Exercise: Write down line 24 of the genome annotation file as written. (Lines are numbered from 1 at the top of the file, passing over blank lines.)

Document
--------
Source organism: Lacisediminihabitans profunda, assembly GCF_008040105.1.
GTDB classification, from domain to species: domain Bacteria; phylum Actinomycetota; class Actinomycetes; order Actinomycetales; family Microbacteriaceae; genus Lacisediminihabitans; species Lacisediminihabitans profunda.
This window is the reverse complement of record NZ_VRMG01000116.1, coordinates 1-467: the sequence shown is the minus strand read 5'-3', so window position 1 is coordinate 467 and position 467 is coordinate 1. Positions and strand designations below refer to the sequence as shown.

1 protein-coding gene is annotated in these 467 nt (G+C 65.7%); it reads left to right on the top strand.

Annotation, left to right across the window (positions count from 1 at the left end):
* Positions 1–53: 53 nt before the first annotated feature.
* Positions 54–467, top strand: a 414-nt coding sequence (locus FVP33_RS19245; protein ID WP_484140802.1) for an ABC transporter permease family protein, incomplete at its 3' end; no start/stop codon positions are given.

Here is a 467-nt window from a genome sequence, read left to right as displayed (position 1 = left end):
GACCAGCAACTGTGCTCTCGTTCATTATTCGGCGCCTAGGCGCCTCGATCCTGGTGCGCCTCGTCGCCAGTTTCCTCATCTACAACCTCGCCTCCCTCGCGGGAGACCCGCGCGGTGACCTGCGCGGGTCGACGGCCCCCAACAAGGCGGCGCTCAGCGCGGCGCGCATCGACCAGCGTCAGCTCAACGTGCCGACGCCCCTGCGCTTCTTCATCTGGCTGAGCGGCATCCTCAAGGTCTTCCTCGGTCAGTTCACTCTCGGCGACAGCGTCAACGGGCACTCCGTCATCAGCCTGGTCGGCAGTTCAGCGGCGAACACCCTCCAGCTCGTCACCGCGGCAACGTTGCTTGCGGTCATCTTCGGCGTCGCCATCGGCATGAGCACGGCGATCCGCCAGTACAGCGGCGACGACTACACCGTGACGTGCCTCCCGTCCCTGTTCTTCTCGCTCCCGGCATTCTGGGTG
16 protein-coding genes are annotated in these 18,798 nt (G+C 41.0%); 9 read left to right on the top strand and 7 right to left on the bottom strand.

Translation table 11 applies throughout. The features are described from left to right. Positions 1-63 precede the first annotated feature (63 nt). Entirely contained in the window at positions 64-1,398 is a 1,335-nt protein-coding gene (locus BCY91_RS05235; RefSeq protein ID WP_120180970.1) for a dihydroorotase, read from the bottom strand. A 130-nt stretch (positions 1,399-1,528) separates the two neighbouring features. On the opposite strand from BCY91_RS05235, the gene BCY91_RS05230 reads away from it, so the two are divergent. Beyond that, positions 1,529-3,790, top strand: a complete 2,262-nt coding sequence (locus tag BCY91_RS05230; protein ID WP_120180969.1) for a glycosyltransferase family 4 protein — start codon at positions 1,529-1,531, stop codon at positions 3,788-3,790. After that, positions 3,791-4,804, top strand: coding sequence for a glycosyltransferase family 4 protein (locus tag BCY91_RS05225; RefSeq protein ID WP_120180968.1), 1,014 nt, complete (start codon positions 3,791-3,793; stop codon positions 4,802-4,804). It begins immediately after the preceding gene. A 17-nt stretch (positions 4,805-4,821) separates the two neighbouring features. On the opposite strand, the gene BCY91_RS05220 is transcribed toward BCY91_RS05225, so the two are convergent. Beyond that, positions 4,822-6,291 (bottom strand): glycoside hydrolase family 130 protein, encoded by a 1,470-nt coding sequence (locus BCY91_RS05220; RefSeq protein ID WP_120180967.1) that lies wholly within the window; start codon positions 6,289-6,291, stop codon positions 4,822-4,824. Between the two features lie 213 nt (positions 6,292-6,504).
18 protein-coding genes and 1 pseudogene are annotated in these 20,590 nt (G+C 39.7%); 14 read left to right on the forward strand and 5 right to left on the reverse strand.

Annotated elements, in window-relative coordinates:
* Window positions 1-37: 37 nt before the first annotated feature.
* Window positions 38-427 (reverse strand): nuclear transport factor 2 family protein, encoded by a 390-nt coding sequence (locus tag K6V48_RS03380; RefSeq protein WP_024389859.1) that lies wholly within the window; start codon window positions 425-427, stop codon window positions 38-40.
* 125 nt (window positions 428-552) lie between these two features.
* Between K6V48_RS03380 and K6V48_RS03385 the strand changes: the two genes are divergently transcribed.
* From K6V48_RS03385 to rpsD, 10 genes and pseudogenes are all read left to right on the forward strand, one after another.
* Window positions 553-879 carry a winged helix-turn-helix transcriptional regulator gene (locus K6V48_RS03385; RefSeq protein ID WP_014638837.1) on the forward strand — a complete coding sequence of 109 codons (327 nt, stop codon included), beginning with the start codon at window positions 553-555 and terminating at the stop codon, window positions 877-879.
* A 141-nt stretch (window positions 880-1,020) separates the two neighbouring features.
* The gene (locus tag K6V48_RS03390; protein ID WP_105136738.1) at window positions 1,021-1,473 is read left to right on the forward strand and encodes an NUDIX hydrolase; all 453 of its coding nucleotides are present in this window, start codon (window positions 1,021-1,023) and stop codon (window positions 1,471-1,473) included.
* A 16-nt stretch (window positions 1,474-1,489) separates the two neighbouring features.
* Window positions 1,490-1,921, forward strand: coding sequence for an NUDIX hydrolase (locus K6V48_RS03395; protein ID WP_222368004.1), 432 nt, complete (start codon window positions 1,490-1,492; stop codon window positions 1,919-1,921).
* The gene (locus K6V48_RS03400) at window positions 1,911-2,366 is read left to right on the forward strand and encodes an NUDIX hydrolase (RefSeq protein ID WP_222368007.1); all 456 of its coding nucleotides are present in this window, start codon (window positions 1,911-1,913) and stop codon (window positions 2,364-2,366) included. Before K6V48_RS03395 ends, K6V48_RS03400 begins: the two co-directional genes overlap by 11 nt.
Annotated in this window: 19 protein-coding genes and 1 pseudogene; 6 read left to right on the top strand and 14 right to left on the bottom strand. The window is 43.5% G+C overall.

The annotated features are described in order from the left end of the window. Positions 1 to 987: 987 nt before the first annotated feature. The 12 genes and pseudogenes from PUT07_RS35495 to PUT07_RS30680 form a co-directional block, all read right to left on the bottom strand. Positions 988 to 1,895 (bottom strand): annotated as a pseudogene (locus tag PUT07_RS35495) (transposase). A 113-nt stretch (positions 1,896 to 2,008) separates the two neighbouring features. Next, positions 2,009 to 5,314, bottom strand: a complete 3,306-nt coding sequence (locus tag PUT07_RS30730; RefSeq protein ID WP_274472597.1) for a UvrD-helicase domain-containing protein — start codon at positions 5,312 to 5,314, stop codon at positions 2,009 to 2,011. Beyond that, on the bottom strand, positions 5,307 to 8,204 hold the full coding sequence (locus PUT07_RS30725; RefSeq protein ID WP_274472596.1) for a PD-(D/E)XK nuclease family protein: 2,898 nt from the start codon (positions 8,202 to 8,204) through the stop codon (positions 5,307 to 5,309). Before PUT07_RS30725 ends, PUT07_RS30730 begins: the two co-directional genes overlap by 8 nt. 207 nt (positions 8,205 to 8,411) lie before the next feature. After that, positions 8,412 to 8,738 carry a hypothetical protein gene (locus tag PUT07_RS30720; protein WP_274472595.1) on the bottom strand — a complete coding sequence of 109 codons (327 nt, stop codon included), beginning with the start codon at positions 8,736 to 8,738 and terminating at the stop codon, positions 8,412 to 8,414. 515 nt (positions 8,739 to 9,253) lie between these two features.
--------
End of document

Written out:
* The gene (locus K6V48_RS03400) at window positions 1,911-2,366 is read left to right on the forward strand and encodes an NUDIX hydrolase (RefSeq protein ID WP_222368007.1); all 456 of its coding nucleotides are present in this window, start codon (window positions 1,911-1,913) and stop codon (window positions 2,364-2,366) included. Before K6V48_RS03395 ends, K6V48_RS03400 begins: the two co-directional genes overlap by 11 nt.